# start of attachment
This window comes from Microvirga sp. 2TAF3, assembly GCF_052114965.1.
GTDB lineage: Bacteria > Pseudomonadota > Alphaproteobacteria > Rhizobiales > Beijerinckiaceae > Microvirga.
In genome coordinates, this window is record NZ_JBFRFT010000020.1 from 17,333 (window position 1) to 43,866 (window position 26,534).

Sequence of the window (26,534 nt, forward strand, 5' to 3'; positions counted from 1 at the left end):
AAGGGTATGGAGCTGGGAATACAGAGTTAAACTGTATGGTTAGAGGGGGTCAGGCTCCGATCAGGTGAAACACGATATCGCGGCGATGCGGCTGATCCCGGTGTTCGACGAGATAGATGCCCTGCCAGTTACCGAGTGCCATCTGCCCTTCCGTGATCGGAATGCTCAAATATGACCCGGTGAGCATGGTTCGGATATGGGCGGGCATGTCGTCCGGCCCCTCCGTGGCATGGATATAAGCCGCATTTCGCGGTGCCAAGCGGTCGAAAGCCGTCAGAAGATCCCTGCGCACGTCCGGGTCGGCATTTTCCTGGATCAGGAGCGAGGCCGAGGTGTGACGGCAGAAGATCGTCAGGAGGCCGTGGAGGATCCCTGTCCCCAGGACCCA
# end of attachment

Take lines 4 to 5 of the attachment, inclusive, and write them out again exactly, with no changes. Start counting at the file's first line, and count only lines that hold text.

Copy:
Sequence of the window (26,534 nt, forward strand, 5' to 3'; positions counted from 1 at the left end):
AAGGGTATGGAGCTGGGAATACAGAGTTAAACTGTATGGTTAGAGGGGGTCAGGCTCCGATCAGGTGAAACACGATATCGCGGCGATGCGGCTGATCCCGGTGTTCGACGAGATAGATGCCCTGCCAGTTACCGAGTGCCATCTGCCCTTCCGTGATCGGAATGCTCAAATATGACCCGGTGAGCATGGTTCGGATATGGGCGGGCATGTCGTCCGGCCCCTCCGTGGCATGGATATAAGCCGCATTTCGCGGTGCCAAGCGGTCGAAAGCCGTCAGAAGATCCCTGCGCACGTCCGGGTCGGCATTTTCCTGGATCAGGAGCGAGGCCGAGGTGTGACGGCAGAAGATCGTCAGGAGGCCGTGGAGGATCCCTGTCCCCAGGACCCA